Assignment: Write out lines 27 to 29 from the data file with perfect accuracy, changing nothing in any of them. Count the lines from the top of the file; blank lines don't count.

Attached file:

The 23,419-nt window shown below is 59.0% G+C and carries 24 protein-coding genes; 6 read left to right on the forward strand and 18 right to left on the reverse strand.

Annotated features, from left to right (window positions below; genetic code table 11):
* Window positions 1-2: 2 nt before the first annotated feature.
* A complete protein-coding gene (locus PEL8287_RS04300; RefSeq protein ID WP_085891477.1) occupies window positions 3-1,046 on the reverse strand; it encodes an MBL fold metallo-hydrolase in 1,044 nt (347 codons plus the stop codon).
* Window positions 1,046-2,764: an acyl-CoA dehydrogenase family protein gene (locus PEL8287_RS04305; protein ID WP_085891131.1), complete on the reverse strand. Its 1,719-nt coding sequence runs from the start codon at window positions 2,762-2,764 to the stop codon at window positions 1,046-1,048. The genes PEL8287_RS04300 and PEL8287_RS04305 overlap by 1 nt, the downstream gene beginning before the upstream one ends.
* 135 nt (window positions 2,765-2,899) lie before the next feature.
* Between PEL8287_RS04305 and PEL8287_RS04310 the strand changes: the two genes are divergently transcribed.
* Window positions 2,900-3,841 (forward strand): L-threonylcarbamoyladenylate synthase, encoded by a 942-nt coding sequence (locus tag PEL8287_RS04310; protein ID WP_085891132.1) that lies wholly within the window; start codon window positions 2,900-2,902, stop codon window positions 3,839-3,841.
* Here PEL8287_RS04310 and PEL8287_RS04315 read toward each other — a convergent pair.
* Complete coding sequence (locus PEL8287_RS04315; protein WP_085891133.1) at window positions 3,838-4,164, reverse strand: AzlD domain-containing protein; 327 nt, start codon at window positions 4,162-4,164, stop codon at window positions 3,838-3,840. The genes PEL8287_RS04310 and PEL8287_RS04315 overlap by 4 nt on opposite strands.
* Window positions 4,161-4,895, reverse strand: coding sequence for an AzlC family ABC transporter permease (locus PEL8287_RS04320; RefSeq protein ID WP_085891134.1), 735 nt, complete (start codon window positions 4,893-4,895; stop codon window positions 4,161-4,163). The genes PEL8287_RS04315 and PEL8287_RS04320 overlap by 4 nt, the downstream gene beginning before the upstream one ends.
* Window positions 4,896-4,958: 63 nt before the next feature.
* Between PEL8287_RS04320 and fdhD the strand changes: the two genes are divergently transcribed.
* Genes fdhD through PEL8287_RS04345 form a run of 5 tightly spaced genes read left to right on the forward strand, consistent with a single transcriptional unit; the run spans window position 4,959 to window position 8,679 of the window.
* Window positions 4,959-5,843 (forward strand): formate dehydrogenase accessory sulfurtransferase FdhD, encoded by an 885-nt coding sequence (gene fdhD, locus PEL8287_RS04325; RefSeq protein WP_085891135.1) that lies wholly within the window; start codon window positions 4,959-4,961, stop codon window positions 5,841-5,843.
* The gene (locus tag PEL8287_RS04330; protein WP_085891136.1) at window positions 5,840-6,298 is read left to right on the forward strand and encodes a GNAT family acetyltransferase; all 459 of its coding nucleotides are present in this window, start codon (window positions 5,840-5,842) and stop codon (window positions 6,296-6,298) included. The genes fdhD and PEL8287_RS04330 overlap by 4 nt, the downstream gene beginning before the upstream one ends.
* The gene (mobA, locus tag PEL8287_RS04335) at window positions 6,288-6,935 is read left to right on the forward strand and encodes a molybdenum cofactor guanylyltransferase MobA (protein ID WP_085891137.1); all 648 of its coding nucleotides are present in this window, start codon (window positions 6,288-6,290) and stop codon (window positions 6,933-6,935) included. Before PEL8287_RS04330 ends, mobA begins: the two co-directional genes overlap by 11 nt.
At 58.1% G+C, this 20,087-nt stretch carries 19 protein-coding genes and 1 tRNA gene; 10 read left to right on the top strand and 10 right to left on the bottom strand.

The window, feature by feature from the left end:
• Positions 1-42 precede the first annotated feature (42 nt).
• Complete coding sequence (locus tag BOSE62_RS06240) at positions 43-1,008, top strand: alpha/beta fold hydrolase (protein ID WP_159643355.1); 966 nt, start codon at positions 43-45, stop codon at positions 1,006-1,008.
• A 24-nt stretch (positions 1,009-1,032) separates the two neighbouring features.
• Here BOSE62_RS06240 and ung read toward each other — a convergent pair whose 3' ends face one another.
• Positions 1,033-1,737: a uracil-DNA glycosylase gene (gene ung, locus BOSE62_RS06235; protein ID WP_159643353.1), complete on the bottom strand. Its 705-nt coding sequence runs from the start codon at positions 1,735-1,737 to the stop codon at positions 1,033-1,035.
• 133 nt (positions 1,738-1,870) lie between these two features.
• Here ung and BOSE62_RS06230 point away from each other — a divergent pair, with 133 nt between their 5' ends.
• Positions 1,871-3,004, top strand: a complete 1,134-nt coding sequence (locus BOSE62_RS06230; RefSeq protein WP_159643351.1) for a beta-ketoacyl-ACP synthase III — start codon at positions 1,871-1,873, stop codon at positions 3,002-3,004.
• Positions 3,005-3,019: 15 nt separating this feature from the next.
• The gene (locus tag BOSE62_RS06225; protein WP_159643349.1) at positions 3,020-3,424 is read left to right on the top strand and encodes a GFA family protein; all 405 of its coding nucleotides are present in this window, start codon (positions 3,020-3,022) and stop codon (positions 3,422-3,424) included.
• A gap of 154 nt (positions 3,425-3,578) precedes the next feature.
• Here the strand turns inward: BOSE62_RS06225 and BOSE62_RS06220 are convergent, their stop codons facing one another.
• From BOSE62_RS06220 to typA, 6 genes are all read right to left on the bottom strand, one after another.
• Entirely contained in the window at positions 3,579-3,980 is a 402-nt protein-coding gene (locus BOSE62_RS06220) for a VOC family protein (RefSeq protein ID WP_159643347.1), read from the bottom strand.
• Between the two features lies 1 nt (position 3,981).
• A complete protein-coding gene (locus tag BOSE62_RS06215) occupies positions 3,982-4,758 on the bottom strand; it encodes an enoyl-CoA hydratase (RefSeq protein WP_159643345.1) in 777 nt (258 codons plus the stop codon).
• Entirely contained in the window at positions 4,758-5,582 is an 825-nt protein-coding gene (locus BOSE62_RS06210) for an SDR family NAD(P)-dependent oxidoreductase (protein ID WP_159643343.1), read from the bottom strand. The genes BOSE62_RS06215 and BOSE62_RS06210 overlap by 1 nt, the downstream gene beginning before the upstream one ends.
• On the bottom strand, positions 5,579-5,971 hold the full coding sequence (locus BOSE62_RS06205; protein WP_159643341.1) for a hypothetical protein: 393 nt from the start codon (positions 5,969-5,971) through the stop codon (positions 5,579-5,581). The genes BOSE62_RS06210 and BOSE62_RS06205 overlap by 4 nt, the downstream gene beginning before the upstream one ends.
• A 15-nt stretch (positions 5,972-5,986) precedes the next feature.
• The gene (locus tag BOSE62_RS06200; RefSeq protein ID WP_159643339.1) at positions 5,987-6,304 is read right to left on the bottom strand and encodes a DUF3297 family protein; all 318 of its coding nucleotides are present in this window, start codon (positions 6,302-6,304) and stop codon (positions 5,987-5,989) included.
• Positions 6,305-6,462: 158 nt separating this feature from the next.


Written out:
• Positions 1,871-3,004, top strand: a complete 1,134-nt coding sequence (locus BOSE62_RS06230; RefSeq protein WP_159643351.1) for a beta-ketoacyl-ACP synthase III — start codon at positions 1,871-1,873, stop codon at positions 3,002-3,004.
• Positions 3,005-3,019: 15 nt separating this feature from the next.
• The gene (locus tag BOSE62_RS06225; protein WP_159643349.1) at positions 3,020-3,424 is read left to right on the top strand and encodes a GFA family protein; all 405 of its coding nucleotides are present in this window, start codon (positions 3,020-3,022) and stop codon (positions 3,422-3,424) included.